$$ F_\text{net} = \frac{GM}{r^2} - r\omega^2 $$

And if we integrate the force with respect to $r$ we get an effective potential.

$$ V_{eff}(r) = -\frac{GM}{r} + \frac{L^2}{2r^2} \tag{1} $$

where $L$ is the angular momentum, $L = I\omega = mr^2\omega = mrv$. An object in a stable circular orbit sits at the minimum of this potential. I won't do the calculation, but if you find the minimum of the effective potential you recover the Newtonian expression for the orbital speed.

What general relativity does is modify this effective potential. In fact we get different effective potentials for photons and for massive objects, which is why photons and massive objects have different closest stable orbits at $\frac{3}{2}r_s$ and $3r_s$ respectively. The effective potential for photons is:

$$ V_{eff}(r) = \frac{L^2}{2r^2} - \frac{GML^2}{c^2r^3} \tag{2} $$

You have to use GR to get this correction to the effective potential, but assuming you're willing to accept this then the rest is just the usual Newtonian mechanics approach. We differentiate equation (2) and set it equal to zero to find the extremum, and this gives:

$$ -\frac{2L^2}{2r^3} + \frac{3GML^2}{c^2r^4} = 0 $$

And rearranging gives:

$$ r = \frac{3GM}{c^2} = \tfrac{3}{2} r_s $$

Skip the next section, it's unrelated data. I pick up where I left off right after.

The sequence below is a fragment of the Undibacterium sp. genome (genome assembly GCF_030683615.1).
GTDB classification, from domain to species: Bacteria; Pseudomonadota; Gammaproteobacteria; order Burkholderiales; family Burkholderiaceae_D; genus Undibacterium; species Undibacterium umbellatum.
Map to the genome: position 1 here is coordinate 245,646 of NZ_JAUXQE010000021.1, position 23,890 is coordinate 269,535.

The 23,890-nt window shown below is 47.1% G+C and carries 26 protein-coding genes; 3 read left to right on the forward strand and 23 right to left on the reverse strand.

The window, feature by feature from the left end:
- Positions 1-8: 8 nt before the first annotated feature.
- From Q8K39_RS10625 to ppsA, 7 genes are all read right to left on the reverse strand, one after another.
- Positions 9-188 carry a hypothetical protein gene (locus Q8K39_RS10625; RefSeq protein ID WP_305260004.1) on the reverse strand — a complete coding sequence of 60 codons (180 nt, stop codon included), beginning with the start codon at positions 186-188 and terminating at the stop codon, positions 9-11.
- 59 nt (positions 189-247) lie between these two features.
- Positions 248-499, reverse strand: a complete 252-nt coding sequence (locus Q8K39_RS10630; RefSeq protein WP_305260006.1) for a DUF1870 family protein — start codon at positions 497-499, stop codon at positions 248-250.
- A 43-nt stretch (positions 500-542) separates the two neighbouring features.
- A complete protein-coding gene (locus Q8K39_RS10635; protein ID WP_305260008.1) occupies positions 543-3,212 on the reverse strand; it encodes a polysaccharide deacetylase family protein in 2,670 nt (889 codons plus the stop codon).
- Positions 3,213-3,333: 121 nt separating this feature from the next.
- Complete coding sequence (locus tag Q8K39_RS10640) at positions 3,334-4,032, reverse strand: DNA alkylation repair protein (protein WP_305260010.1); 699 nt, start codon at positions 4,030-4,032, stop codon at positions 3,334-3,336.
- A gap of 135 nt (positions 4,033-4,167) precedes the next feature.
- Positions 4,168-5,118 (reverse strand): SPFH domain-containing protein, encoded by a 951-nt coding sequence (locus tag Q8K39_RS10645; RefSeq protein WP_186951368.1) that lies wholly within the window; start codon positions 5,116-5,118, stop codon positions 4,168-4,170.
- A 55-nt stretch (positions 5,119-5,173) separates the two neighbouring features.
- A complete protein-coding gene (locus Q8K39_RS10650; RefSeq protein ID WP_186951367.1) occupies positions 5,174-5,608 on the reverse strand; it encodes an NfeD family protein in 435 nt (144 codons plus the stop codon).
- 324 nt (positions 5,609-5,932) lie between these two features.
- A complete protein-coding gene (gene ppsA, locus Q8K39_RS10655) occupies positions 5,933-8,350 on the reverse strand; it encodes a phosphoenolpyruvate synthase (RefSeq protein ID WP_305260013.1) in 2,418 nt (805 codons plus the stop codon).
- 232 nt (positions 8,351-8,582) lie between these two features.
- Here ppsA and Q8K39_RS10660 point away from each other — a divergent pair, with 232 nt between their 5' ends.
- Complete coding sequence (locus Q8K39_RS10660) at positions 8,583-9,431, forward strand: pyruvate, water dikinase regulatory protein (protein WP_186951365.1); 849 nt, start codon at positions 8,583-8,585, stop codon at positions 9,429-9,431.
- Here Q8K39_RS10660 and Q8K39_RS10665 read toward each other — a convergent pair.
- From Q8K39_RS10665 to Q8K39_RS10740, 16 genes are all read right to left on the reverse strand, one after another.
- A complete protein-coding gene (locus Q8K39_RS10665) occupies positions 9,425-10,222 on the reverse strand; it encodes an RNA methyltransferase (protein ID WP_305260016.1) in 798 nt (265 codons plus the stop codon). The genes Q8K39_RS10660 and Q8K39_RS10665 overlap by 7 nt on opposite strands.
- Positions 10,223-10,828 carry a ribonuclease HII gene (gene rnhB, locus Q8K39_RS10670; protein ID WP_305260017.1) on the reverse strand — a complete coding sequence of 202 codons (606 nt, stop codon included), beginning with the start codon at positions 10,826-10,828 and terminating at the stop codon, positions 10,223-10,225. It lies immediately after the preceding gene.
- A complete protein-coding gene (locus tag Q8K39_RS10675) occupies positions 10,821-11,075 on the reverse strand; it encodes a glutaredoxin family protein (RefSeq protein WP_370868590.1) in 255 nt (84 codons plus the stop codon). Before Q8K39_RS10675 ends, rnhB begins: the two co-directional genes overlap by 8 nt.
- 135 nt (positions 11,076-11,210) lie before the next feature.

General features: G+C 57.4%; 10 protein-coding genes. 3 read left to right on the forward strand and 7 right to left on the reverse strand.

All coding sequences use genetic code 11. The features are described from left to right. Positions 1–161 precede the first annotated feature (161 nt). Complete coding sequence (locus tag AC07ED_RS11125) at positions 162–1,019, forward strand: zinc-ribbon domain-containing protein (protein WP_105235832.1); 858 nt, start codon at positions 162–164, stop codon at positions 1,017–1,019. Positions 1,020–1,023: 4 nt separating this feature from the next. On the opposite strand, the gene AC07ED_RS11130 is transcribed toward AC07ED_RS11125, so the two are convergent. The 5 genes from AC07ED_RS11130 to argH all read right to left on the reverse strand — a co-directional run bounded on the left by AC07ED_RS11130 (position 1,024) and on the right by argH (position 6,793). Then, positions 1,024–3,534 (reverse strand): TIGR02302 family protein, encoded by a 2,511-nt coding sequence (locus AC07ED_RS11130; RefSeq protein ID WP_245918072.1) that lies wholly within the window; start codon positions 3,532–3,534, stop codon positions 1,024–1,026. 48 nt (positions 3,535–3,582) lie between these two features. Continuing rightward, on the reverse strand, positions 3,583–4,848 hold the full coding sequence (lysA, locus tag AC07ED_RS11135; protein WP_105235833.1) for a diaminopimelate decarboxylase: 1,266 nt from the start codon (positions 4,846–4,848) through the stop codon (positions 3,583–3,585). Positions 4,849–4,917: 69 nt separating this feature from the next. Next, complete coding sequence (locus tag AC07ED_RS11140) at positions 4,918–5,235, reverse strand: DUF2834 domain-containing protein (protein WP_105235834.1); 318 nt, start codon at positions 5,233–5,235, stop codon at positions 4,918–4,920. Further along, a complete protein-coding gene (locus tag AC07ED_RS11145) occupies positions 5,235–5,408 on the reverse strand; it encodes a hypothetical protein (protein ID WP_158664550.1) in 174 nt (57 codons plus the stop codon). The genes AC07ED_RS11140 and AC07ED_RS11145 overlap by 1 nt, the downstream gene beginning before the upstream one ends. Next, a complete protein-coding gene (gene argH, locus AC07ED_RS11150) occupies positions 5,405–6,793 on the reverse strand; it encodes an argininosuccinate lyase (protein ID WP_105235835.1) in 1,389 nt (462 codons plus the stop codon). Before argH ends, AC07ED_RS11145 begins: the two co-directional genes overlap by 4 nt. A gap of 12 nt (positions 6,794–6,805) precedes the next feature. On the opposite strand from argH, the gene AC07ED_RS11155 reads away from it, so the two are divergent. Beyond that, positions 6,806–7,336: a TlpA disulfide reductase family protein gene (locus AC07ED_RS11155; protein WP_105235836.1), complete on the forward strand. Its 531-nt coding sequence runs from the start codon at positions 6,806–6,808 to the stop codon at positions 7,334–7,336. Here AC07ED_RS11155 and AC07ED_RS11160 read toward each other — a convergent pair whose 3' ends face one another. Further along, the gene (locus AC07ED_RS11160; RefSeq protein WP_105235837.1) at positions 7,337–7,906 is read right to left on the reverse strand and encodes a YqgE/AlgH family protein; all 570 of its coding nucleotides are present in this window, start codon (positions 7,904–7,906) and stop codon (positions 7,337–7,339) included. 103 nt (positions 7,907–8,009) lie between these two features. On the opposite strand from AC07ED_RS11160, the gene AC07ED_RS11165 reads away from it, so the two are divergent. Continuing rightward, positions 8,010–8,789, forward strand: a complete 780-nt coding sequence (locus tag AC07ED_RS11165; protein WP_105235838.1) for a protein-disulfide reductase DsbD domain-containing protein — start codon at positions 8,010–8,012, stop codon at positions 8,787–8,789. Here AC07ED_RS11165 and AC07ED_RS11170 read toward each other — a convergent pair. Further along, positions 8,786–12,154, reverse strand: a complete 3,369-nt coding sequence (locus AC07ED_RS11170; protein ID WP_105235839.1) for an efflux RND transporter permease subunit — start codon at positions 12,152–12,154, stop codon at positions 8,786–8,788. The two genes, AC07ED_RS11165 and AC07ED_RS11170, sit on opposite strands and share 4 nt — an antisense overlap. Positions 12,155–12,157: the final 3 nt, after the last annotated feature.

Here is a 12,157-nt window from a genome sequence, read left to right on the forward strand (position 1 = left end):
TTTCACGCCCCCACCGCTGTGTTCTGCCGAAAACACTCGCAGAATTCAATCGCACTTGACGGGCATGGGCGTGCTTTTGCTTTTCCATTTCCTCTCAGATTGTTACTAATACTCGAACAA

which is the correct result.

  • $\begingroup$ This is mixing and matching GR and Newton, which is not what the question asks. It's not without interest, but it's not what was asked for. And at a basic level Newtonian gravity says there is no force between a massless photon and a massive object, so there can be no deflection predicted. My view is the rest is just playing with mathematics. I'd draw an analogy between this and the accidental "prediction" of the Schwarzschild radius using Newtonian gravity. $\endgroup$ – StephenG Jul 15 '17 at 6:27
  • $\begingroup$ @StephenG: see this paper on the Arxiv. Newtonian gravity does predict gravitational deflection of light. This happens because the ratio $F/m$ remains sensible in the limit of $m \rightarrow 0$. $\endgroup$ – John Rennie Jul 15 '17 at 6:45
  • $\begingroup$ @john-rennie If we apply Newtonian mechanics by considering a particle of mass 'm' thrown with an initial velocity 'c' m/s from inside the horizon , applying conservation of energy from that point to the maximum height reached ( here it's equal to the radius of the Black Hole ) yields the value for the radius. Only there it's assumed that the escape velocity on the Horizon is greater than the speed of light . Solving the value for radius yields 2 different escape velocities with which one value yeilds the radius of the photon sphere and the other half the Schwarzschild radius. Is it correct? $\endgroup$ – Munj Patel Jul 15 '17 at 6:56
  • $\begingroup$ @MunjPatel: no it isn't. $\endgroup$ – John Rennie Jul 15 '17 at 7:00
  • $\begingroup$ @MunjPatel: you don't give the details of the calculation, but Newtonian mechanics does not apply to a black hole so any calculation using it is invalid. However the $r$ coordinate in the Schwarzschild metric is defined in such a way that Newtonian calculations sometimes accidentally give the correct answer. See for example Deriving a Schwarzschild radius using relativistic mass. $\endgroup$ – John Rennie Jul 15 '17 at 7:25